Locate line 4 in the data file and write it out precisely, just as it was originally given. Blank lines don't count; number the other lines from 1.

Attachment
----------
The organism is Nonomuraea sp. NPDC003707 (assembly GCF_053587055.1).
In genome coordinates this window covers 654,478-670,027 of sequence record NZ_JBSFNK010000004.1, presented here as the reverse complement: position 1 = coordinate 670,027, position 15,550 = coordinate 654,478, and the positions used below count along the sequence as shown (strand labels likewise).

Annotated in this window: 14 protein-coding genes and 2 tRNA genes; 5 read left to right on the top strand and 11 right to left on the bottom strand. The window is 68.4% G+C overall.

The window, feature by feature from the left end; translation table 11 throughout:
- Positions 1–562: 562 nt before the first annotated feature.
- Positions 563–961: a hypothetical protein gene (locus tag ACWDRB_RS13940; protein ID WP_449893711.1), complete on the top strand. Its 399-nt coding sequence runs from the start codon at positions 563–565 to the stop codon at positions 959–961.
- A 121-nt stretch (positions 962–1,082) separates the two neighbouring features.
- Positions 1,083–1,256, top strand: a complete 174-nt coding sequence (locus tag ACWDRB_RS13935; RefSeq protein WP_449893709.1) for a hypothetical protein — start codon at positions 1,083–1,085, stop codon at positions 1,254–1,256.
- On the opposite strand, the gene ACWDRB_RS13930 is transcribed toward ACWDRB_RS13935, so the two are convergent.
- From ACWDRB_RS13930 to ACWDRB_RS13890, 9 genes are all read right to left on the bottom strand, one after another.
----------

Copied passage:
The window, feature by feature from the left end; translation table 11 throughout: